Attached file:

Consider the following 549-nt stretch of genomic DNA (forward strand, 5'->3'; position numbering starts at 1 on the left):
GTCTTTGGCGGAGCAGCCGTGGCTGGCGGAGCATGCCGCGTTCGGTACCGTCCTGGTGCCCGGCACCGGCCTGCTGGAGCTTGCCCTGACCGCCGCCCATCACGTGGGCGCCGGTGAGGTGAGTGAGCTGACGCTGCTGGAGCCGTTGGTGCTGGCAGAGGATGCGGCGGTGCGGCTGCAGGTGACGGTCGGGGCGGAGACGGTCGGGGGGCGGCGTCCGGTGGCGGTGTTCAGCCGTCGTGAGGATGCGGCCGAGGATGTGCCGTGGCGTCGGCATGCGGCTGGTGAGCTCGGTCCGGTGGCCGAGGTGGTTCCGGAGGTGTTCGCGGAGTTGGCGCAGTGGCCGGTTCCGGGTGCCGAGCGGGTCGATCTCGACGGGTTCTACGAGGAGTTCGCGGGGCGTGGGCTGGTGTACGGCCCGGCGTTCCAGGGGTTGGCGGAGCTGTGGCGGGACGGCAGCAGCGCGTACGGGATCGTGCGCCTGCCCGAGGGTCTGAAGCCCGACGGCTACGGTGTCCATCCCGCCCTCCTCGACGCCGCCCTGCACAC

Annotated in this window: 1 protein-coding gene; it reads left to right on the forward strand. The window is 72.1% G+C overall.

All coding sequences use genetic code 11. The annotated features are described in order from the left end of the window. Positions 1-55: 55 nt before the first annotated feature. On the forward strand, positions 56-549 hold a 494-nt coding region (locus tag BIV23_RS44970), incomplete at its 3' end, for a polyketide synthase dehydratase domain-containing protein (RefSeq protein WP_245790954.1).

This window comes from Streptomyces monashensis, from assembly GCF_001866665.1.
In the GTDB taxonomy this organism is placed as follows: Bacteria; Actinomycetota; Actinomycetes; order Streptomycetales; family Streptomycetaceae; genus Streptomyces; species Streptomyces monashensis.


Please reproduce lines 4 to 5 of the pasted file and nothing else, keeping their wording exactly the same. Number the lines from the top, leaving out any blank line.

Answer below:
All coding sequences use genetic code 11. The annotated features are described in order from the left end of the window. Positions 1-55: 55 nt before the first annotated feature. On the forward strand, positions 56-549 hold a 494-nt coding region (locus tag BIV23_RS44970), incomplete at its 3' end, for a polyketide synthase dehydratase domain-containing protein (RefSeq protein WP_245790954.1).

This window comes from Streptomyces monashensis, from assembly GCF_001866665.1.